Where the new science of positive psychology meets the ancient practice of yoga.
This is an early sneak-peek of the upcoming Yogaspire course. The 7-day overview program outlines Yogaspire principles via daily emails for one week, provides a video describing three simple postures and the science behind each, and a worksheet to help you build awareness of the physical and psychological links.
The objective of the program is to introduce you to Yogaspire so you can:
- 1. Define positive psychology and yoga
2. Understand a conceptual model that combines both
3. Practice three simple postures
4. Learn the science behind each
5. Apply the practice using a worksheet that helps build awareness of the physical and the psychological.
Faculty – Dr. Tal Ben-Shahar and Megan McDonough
Based on science, the foundational principle of Yogaspire is that every psychological state has a physical corollary – and vice-versa. Because of this body-mind unity, we can create, enhance, and fortify psychological states through physical poses.
Yogaspire taps into the science from the emerging field of positive psychology (as well as other relevant advances in neurobiology, social sciences, and philosophy) and applies this knowledge in the context of yoga postures.
Yogaspire is not so much about therapy or healing as it is about fortifying and strengthening. Like the difference between conventional psychology (focuses on alleviating pain or depression) and positive psychology (focuses on enhancing well-being and prevention), Yogaspire consciously focuses on the natural wonder of the physical to affect the emotional.
If you are interested in a longer course, check out the Certificate in Positive Psychology.
Rest comfortably, take a few deep breaths, and let your mind wander to a particularly carefree or successful moment in your life. It could be finishing or winning an athletic event, closing a big deal or giving a great presentation, playing with your child, reading a book, walking in nature, or any other positive moment that stands out for you. As you replay it, consider and journal the following:
- What was the position of your body?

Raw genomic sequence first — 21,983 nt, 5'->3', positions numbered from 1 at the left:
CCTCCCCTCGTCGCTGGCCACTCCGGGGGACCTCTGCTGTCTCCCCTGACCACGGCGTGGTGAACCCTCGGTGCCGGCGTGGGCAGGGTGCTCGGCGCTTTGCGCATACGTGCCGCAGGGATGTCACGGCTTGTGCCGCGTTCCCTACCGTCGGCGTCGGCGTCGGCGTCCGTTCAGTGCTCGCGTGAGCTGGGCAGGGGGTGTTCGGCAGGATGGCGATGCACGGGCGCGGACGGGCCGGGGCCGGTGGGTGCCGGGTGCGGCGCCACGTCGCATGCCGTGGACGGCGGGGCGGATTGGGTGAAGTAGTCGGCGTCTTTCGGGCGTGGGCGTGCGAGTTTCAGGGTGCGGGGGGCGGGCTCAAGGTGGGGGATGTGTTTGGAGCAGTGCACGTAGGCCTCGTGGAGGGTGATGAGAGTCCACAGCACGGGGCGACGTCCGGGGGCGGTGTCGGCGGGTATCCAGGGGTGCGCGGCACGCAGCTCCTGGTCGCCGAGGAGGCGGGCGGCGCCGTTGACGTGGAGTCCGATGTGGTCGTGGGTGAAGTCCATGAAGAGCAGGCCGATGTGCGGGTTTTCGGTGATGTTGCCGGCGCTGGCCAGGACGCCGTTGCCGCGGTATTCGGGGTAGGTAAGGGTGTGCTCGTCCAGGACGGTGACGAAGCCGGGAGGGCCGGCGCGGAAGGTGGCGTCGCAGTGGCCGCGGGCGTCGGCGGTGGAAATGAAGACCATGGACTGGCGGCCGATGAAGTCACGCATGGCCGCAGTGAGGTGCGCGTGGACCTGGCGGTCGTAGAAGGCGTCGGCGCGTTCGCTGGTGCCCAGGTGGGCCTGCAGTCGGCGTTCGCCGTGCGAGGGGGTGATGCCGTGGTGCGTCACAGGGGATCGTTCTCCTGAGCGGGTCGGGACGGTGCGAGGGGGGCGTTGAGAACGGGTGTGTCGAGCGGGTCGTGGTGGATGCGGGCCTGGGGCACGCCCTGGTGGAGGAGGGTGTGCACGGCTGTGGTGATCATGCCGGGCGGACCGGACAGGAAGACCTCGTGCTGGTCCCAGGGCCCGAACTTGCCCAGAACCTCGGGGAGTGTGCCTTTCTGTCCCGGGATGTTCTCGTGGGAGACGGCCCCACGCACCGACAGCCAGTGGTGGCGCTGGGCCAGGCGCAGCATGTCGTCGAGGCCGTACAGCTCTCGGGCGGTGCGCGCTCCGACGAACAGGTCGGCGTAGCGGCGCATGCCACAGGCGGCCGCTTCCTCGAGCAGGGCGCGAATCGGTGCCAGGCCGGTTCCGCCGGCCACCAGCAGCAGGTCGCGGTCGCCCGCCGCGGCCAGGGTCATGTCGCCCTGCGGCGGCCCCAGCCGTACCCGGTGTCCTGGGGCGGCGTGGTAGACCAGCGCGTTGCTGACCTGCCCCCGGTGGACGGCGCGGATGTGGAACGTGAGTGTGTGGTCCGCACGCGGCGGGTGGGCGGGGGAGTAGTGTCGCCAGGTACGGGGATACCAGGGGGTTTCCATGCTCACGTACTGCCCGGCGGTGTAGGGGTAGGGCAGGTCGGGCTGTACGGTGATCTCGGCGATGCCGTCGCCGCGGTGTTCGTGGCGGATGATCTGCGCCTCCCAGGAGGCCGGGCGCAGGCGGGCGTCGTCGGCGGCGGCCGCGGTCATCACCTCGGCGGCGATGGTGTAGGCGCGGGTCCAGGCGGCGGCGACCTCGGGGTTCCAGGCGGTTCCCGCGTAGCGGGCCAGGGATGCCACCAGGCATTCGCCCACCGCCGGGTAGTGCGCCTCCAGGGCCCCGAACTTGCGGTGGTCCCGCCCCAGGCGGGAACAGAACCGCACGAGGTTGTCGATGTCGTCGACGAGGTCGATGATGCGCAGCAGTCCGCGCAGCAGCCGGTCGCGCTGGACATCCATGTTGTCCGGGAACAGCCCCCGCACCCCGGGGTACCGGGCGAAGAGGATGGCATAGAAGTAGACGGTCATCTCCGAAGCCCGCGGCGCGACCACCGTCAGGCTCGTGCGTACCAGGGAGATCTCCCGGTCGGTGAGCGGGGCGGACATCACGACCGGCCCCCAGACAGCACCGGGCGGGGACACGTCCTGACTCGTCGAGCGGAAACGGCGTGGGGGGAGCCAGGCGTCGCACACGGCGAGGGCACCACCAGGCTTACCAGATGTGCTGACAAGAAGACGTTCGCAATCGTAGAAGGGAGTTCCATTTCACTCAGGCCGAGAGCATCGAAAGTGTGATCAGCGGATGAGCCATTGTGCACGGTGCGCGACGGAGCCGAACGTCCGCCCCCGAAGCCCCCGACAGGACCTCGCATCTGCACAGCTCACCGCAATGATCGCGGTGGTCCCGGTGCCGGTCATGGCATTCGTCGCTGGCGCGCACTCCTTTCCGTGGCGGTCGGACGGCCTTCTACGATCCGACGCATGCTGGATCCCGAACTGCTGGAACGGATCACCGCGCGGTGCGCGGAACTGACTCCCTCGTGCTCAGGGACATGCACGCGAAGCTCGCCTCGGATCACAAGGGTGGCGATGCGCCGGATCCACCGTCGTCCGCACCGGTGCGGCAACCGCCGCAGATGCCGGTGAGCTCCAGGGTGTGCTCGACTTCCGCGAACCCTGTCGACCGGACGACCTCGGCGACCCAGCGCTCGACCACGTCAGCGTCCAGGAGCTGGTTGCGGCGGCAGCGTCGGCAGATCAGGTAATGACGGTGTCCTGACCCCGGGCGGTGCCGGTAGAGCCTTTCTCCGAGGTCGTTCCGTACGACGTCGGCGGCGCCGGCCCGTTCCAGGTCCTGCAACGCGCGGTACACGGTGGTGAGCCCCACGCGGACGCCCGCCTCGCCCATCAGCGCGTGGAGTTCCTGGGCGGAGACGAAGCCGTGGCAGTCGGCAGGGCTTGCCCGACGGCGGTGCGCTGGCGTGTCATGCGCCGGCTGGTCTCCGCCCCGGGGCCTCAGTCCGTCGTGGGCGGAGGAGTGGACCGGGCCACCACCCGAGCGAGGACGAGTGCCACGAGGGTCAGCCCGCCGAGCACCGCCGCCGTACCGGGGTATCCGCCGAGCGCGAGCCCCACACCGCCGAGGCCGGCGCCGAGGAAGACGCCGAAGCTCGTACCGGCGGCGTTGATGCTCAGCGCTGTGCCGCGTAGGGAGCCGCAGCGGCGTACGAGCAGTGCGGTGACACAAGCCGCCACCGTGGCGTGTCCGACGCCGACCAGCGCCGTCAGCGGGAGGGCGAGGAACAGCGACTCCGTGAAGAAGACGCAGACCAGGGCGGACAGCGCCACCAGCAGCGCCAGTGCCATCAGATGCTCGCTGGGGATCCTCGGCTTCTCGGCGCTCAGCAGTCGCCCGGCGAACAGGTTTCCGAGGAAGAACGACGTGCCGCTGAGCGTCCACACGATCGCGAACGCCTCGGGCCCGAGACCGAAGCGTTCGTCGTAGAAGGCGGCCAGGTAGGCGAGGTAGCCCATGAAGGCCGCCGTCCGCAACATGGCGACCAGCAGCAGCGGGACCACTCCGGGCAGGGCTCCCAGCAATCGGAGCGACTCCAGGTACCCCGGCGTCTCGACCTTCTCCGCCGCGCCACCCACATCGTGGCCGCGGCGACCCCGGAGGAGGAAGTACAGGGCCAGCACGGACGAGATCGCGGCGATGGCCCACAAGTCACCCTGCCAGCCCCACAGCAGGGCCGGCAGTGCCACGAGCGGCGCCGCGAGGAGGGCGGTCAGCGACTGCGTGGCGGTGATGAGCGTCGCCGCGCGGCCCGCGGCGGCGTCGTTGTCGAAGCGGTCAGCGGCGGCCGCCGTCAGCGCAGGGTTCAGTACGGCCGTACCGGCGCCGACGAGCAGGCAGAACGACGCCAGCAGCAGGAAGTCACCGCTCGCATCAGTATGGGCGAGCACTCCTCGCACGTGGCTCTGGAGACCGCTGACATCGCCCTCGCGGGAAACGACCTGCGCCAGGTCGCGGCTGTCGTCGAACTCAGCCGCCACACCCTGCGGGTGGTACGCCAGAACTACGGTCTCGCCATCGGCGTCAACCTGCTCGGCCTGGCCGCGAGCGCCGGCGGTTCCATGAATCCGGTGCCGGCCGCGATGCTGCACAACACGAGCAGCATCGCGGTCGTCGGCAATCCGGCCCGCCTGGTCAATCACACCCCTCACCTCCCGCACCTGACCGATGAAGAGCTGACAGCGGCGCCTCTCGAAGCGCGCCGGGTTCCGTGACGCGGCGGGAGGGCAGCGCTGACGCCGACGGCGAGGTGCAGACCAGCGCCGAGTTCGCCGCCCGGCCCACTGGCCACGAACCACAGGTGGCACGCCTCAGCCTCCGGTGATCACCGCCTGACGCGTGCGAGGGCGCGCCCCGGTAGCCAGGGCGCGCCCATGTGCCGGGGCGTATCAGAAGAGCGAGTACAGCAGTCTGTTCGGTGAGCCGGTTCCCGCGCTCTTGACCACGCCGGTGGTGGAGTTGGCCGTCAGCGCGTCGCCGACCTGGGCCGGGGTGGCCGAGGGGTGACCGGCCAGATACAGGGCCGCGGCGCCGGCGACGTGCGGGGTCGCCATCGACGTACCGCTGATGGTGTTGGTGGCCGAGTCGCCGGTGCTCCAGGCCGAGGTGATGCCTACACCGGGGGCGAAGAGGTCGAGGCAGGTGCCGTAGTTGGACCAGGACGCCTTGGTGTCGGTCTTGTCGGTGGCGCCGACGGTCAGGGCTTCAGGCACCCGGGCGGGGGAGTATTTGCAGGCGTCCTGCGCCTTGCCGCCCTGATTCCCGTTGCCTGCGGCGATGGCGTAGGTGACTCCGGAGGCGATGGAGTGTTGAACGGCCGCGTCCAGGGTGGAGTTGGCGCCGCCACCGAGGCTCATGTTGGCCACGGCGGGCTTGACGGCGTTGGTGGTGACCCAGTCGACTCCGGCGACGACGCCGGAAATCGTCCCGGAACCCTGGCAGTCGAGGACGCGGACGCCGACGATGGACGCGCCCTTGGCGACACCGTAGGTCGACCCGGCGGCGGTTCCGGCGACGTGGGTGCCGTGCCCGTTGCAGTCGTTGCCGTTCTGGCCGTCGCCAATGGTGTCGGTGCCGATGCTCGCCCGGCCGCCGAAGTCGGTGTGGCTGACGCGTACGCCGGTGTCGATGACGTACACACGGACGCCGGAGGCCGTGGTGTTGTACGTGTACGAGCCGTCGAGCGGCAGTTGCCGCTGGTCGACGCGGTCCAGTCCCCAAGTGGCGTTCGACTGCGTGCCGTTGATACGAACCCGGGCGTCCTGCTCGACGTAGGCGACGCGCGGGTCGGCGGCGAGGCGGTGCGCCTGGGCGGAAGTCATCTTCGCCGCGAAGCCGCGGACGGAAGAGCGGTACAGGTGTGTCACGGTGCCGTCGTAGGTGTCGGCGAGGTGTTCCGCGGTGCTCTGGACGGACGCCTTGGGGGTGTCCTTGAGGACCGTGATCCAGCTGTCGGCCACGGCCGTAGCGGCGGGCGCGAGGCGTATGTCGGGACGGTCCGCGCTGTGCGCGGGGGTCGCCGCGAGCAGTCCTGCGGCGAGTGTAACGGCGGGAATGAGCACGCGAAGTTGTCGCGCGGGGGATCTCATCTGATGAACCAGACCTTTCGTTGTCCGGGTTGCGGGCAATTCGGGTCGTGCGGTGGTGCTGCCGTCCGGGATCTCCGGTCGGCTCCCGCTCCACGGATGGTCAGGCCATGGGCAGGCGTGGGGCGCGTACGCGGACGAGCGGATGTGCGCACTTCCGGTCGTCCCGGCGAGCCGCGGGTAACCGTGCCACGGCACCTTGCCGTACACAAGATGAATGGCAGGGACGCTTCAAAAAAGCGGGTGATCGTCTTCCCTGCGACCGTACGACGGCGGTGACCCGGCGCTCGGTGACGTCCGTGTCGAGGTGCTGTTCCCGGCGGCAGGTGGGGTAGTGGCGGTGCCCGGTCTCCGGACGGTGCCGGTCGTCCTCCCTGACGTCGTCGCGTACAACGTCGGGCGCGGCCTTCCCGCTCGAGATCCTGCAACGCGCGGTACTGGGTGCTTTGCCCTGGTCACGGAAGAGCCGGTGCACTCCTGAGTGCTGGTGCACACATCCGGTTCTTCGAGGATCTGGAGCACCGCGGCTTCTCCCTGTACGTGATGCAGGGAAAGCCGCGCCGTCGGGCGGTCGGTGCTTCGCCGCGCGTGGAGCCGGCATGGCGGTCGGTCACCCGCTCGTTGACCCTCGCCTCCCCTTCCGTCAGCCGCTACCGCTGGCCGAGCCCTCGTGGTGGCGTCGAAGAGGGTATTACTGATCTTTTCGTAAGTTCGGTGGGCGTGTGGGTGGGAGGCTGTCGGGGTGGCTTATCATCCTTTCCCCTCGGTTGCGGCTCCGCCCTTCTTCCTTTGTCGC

- How were you breathing?
- Where were your limbs in relation to your torso?
- What expression did you wear?
- How would you describe your emotions, attitude, outlook, and your psychological state?
- What, if any, connection was there between your physical and psychological state?
- Are there any lessons, insights, or curiosities as you consider the relationship between the physical and psychological?
Stand up and take a few deep breaths, in and out. Consider the psychological state of letting go, of surrendering and releasing. As you think about that state, what body movement or position epitomizes that for you? What does “letting go” look like from the body’s point of view? Move into that posture and explore it. Breathe into the pose, paying attention to the sense of feeling: muscles lengthening or contracting, and any wiggling or stillness that occurs. Notice. Stay in the pose as long as you like. After you come back to standing, journal about your experience.
Consider using this worksheet to practice Yogaspire daily, linking your physical posture to your desired psychological state.
- Carney, D.R., Cuddy, A.J.C. & Yap, A.J. "Power Posing: Brief Nonverbal Displays Affect Neuroendocrine Levels and Risk Tolerance." Psychological Science 21.10 (2010): 1363-368.
- Cacioppo, John T., Priester, Joseph R., & Berntson, Gary G. "Rudimentary Determinants of Attitudes: II. Arm Flexion and Extension Have Differential Effects on Attitudes." Journal of Personality and Social Psychology 65.1 (1993): 5-17.
- Tracy, J. L., and Matsumoto, D. "The Spontaneous Expression of Pride and Shame: Evidence for Biologically Innate Nonverbal Displays." Proceedings of the National Academy of Sciences 105.33 (2008): 11655-1660.